making resin engines

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what is the best way to cast a resin replica engine? is it better to do each piece individually or build the engine and do it all at once?

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Posted · Report post

For most instances, individually.

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Posted · Report post

I would suggest doing the block as one piece, then do each part on it's own....

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Posted · Report post

This is how I've been casting my engines. Block and all components are cast as individual pieces. Some are tougher to do than others! LOL If you have any questions, feel free to ask...

post-7285-0-84421600-1352486247_thumb.jp

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This is how I've been casting my engines. Block and all components are cast as individual pieces. Some are tougher to do than others! LOL If you have any questions, feel free to ask...

so this is the first time i have attempted to cast anything and i was knocking around the idea of casting a viper or Ferrari engine and modifying it into a 65 stepside pickup. looking at these engine/trans pieces i think it would make sense to do each half separate and try to cast them as they are off of the trees and then assemble the cast pieces. they look far to intricate to assemble and cast all together.

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Posted · Report post

Casting a complete engine would be a mess. Many, many opportunities for air pockets and bubbles, not to mention tearing up the molds getting the things out. I agree with casting the block as one piece....I've done many engine molds this way. Most of the rest of the pieces can be done as open face molds - the easiest kind to work with. Be sure to cover the mold after you pour your resin so you get a perfectly flat mating surface. Your problem areas, or the parts that will cost you the most time, will be things like belt/pulley assemblies, exhaust (if you include them) and small parts. The block, heads, intake, oil pan, etc, are all pretty simple.

I pulled molds and cast the entire 429 Ford from the Revell Torino a few years ago. I was pretty happy with the results, though some of the problem parts I mentioned above needed a good bit of cleanup.

429FORD.jpg

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Posted · Report post

Lookin' good there Mark. I really should bite the bullet and try this out.

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If you do, feel free to ask me - and others - lots of questions along the way. I had a couple of great mentors when I was getting started and I can't overstate the value of shared experience. It's not hard to do, but it does cost some money up front to do it right, if you are at all picky about the results. It's really a lot of fun and if you are seriously into scratchbuilding (as I am) it's a must.

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I'm not much of a scratcher but but i do like to bash and mash lol. especially seats, steering wheels and engine parts. On the OP's subject of tips there's some debate about the 'starter kits'. Alan may have read about those also, what say you about starter resin kits.

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Casting a complete engine would be a mess. Many, many opportunities for air pockets and bubbles, not to mention tearing up the molds getting the things out. I agree with casting the block as one piece....I've done many engine molds this way. Most of the rest of the pieces can be done as open face molds - the easiest kind to work with. Be sure to cover the mold after you pour your resin so you get a perfectly flat mating surface. Your problem areas, or the parts that will cost you the most time, will be things like belt/pulley assemblies, exhaust (if you include them) and small parts. The block, heads, intake, oil pan, etc, are all pretty simple.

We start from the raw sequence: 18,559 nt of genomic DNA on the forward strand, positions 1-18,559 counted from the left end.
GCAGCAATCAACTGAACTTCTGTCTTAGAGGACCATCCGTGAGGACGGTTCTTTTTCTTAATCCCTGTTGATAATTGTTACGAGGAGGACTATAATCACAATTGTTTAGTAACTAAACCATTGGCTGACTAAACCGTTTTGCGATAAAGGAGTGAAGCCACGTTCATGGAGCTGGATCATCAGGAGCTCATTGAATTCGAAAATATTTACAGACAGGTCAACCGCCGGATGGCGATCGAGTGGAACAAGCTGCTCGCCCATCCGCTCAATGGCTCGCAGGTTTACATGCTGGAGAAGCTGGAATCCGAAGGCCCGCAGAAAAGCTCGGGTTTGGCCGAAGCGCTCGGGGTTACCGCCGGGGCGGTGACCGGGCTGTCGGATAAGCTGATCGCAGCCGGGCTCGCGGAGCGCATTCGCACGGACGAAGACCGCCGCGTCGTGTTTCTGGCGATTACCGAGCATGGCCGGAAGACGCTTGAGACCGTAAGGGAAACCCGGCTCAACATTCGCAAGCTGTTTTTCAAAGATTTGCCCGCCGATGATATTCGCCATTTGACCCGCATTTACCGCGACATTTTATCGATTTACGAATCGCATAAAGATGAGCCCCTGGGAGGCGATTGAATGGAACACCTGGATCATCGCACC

I pulled molds and cast the entire 429 Ford from the Revell Torino a few years ago. I was pretty happy with the results, though some of the problem parts I mentioned above needed a good bit of cleanup.

429FORD.jpg

so then in this instance i would cut the engine from the trans and assemble the engine halves and then cast the parts? it seems as if this is going to be a case by case basis. reading your advice, everyones advice, i can surmise that the intricacies of the viper engine would make it beneficial to do the engine halves right off of the tree as the trans and part of the differential and drive shaft are attached. is it better to do the engine halves in one mold and other pieces in separate molds or does that make a difference?

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Posted · Report post

I tried one when I was first starting out and all it did was cost me time and money. There's the right way to do it and then there are the easy and cheap ways. With the easy and cheap ways you generally get back what you invest. If you're just casting one part or a few parts, they may be a good solution, but if you are considering getting into it on any level above that, talk to some of the people who sell their resin and ask them how they operate. I really feel that you need a pressure tank and compressor, and you need to buy good quality silicone mold material and good resin. If there's an alternative I haven't seen it personally.

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Posted · Report post

I tried one when I was first starting out and all it did was cost me time and money. There's the right way to do it and then there are the easy and cheap ways. With the easy and cheap ways you generally get back what you invest. If you're just casting one part or a few parts, they may be a good solution, but if you are considering getting into it on any level above that, talk to some of the people who sell their resin and ask them how they operate. I really feel that you need a pressure tank and compressor, and you need to buy good quality silicone mold material and good resin. If there's an alternative I haven't seen it personally.

I went this way to see if i am really going to enjoy and actually do it. if so i will look into a more professional system

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so then in this instance i would cut the engine from the trans and assemble the engine halves and then cast the parts? it seems as if this is going to be a case by case basis. reading your advice, everyones advice, i can surmise that the intricacies of the viper engine would make it beneficial to do the engine halves right off of the tree as the trans and part of the differential and drive shaft are attached. is it better to do the engine halves in one mold and other pieces in separate molds or does that make a difference?